It’s a Nostalgia Kind of Day

Today is my birthday so you’ll excuse me if I’m feeling a little nostalgic. Here are some photos of things from my childhood that I still own.

This may be the first photograph I took. It’s of my family on their summer beach holiday. I believe I took it because I’m the only one not in it.

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Here’s a photo of me with the Kodak 8mm movie camera.

The director with his signature confused expression holding a movie camera he still owns. With brother George and first best friend, Prince.
The director with his signature confused expression holding a movie camera he still owns. With brother George and first best friend, Prince.

And here are some moving images that little movie camera captured.

You can see  some of the View Master Project Apollo images here. They are wonderful dioramas.

You can hear transmissions from the Mercury flights at NASA’s Connect Sounds site.

As far as spiders, well, take a look around. But don’t kill them because they’re really our friends.

Do you still have things you owned as a child? What are they?

If you want to contribute to A Life’s Work, you can do so via the New York Foundation for the Arts. Donating is easy ($5 – to you name it!) and that money will be earmarked for this film, spent responsibly, and will be a tax deduction for you.

There are other ways you can support A Life’s Work that don’t involve money. Why not do it? It won’t hurt.

2 Replies to “It’s a Nostalgia Kind of Day”

  1. David! Happy Birthday!

    I was excited to see you sharing things from your childhood, and I ran down to my basement to get this big “box” I have since I was 10, full of meaningless but sentimental things (I have a popsicle stick in the box with a date on it that only I know the meaning to). Like your cameras, I kept all my old notebooks full of stories that I’ve written from when I was 6 all the way until college. Here’s the sad thing. I took out the notebooks to review, and looks like rodents got to it. It’s all chewed up. I’ve lost all these stories written in kiddy handwriting. Stupid mice. They ate everything that was paper.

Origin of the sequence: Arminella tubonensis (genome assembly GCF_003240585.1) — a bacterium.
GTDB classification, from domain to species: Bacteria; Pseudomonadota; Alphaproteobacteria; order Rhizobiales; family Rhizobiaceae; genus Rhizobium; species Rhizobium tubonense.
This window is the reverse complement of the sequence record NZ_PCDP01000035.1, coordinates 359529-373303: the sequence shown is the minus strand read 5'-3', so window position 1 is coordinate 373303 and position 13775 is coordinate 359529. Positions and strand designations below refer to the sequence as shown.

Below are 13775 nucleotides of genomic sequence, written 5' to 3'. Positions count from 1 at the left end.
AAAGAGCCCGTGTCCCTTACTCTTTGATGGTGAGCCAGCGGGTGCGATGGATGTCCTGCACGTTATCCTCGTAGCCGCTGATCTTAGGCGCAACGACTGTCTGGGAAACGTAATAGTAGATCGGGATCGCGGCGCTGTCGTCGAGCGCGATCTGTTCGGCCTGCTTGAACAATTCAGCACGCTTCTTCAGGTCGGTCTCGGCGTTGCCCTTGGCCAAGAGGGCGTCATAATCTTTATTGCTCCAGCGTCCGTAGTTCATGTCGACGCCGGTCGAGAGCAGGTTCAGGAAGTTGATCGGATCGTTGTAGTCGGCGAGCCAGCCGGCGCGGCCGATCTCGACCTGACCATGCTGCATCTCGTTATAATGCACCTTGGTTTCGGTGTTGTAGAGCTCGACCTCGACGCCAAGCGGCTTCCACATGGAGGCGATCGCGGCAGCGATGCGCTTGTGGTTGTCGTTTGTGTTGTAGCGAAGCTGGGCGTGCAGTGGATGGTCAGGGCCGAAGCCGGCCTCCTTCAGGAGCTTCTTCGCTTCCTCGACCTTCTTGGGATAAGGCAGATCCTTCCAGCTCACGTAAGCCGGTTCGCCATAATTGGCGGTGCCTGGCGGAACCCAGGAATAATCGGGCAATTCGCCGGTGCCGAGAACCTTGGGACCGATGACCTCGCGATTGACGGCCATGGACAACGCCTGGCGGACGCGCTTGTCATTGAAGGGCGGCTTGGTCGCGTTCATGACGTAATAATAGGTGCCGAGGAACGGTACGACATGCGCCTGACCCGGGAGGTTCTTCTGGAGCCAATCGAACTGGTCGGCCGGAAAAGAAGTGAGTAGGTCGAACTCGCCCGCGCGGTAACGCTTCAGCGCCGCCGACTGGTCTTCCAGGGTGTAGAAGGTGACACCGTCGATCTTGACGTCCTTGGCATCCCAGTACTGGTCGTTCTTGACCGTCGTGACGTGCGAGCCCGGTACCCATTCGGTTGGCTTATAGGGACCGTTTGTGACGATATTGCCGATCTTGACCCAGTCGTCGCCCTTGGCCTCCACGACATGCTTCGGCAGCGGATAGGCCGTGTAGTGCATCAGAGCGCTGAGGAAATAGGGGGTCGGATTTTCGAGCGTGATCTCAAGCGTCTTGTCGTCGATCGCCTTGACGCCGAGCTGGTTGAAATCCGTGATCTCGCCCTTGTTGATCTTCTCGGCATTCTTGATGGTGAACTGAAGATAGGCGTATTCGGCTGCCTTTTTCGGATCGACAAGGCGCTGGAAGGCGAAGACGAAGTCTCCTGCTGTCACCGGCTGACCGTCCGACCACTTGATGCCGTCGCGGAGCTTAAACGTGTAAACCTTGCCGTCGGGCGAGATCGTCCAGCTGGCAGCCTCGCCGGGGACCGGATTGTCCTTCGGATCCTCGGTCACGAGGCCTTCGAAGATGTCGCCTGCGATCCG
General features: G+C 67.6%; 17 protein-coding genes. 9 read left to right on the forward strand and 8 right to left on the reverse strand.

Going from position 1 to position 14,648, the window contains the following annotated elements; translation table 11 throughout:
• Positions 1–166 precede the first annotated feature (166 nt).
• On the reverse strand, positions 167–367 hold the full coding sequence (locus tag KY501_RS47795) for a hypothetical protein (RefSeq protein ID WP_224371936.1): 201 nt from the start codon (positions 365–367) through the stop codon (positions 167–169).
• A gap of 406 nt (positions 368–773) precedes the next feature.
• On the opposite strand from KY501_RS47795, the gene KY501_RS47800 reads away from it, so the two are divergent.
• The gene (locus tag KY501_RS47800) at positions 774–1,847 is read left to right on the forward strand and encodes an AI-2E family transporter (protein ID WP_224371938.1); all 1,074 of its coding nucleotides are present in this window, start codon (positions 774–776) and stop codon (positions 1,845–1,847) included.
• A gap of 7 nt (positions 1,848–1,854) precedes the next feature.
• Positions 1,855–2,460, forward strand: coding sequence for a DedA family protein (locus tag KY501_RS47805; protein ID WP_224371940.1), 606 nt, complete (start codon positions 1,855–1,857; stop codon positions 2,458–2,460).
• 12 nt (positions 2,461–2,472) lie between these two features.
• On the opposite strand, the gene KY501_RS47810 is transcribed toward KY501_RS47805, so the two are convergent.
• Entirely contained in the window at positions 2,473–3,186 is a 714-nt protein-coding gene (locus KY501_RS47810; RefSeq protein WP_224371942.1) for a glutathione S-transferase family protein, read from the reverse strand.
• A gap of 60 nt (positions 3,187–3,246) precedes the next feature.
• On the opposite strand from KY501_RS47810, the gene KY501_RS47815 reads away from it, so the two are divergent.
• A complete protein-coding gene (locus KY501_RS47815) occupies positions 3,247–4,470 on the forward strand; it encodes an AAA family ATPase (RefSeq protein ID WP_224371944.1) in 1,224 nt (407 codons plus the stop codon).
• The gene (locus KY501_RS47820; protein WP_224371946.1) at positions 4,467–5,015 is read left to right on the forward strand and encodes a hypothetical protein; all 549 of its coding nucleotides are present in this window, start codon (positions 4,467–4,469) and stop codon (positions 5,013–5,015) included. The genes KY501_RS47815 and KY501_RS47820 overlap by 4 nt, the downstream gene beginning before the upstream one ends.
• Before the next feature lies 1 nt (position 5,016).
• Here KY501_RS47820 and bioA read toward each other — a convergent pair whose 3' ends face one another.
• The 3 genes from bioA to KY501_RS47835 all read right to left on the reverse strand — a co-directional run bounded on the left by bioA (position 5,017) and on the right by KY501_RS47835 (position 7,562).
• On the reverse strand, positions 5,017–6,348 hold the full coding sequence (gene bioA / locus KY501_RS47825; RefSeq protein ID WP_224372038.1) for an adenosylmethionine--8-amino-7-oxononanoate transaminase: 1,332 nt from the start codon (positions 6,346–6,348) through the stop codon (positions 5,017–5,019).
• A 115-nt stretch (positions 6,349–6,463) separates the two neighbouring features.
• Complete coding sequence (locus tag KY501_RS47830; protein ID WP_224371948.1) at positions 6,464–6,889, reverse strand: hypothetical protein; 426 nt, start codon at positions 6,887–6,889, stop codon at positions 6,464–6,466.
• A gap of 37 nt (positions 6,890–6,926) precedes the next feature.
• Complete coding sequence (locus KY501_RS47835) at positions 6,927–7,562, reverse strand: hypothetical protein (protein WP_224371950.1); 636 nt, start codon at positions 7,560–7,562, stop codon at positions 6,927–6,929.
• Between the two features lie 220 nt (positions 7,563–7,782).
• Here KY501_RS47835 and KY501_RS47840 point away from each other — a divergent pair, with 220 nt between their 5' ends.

I’m not old enough to “remember when we thought we would conquer space,” but I am still young enough to still think it. How can we not?! I refuse to believe their isn’t an itching curiosity burning in every one of us to explore the final frontier. And if there isn’t in everyone, then I don’t care, I’ll go at it alone! I signed up for this, and I swear I’ll go if selected. http://www.mars-one.com/en/mars-one-news/press-releases/11-news/437-78000-sign-up-for-one-way-mission-to-mars

    I even wrote a story about a guy who went on a solo mission, one way to mars. Did I ever share it with you? It’s just full of him being alone and lonely, offering meditations on his life, regretting that he was so eager to leave earth. Probably exactly what would happen once anyone experienced the actual empty, boringness of space.

    1. Thanks, Haroon, and thanks for the thoughtful and heartfelt comment.

      Drag about the notebooks. Curiously, I never hung on to that stuff. I do have a journal I kept through some of college, and there’s one notebook I wrote in for a poetry class (taught by Audre Lorde) that I wished I had kept. I had it stored in my parents attic, and when it was time to clear the house out, I let it go. Oh well.

      I did see that news article about the sign up for Mars. I think it’s awesome people want to do it, but I don’t think I’d do it. Not now, anyway, maybe when I was younger. No, you never did share that story with me, but it sounds great.

      I’m with you re: exploring, but I think I was focused on the word “conquer.” Like the way we think we can “conquer” nature, but really nature always wins. When this planet become uninhabitable for humans, nature will continue to shape it. Until the sun explodes.

      Hope you’re doing well, friend.

      D.

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